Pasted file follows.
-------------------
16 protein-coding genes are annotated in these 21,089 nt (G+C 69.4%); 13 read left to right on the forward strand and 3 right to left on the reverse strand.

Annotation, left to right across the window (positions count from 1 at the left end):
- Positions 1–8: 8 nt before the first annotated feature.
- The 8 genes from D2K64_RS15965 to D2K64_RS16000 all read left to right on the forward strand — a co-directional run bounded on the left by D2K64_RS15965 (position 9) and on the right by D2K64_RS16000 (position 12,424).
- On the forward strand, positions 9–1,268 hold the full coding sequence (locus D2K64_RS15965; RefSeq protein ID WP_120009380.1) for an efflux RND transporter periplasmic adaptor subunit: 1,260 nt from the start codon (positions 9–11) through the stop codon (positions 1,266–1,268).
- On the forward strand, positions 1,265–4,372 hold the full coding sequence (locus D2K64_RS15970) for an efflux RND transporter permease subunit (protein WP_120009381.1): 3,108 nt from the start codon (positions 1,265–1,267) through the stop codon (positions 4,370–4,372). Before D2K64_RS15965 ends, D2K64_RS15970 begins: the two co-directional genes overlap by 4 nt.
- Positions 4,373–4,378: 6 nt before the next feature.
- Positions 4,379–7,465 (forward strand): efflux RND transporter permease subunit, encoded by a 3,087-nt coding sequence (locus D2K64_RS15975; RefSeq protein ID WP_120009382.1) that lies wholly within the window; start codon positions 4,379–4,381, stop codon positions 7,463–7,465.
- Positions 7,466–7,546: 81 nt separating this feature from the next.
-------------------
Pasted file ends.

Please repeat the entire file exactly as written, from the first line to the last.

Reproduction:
16 protein-coding genes are annotated in these 21,089 nt (G+C 69.4%); 13 read left to right on the forward strand and 3 right to left on the reverse strand.

Annotation, left to right across the window (positions count from 1 at the left end):
- Positions 1–8: 8 nt before the first annotated feature.
- The 8 genes from D2K64_RS15965 to D2K64_RS16000 all read left to right on the forward strand — a co-directional run bounded on the left by D2K64_RS15965 (position 9) and on the right by D2K64_RS16000 (position 12,424).
- On the forward strand, positions 9–1,268 hold the full coding sequence (locus D2K64_RS15965; RefSeq protein ID WP_120009380.1) for an efflux RND transporter periplasmic adaptor subunit: 1,260 nt from the start codon (positions 9–11) through the stop codon (positions 1,266–1,268).
- On the forward strand, positions 1,265–4,372 hold the full coding sequence (locus D2K64_RS15970) for an efflux RND transporter permease subunit (protein WP_120009381.1): 3,108 nt from the start codon (positions 1,265–1,267) through the stop codon (positions 4,370–4,372). Before D2K64_RS15965 ends, D2K64_RS15970 begins: the two co-directional genes overlap by 4 nt.
- Positions 4,373–4,378: 6 nt before the next feature.
- Positions 4,379–7,465 (forward strand): efflux RND transporter permease subunit, encoded by a 3,087-nt coding sequence (locus D2K64_RS15975; RefSeq protein ID WP_120009382.1) that lies wholly within the window; start codon positions 4,379–4,381, stop codon positions 7,463–7,465.
- Positions 7,466–7,546: 81 nt separating this feature from the next.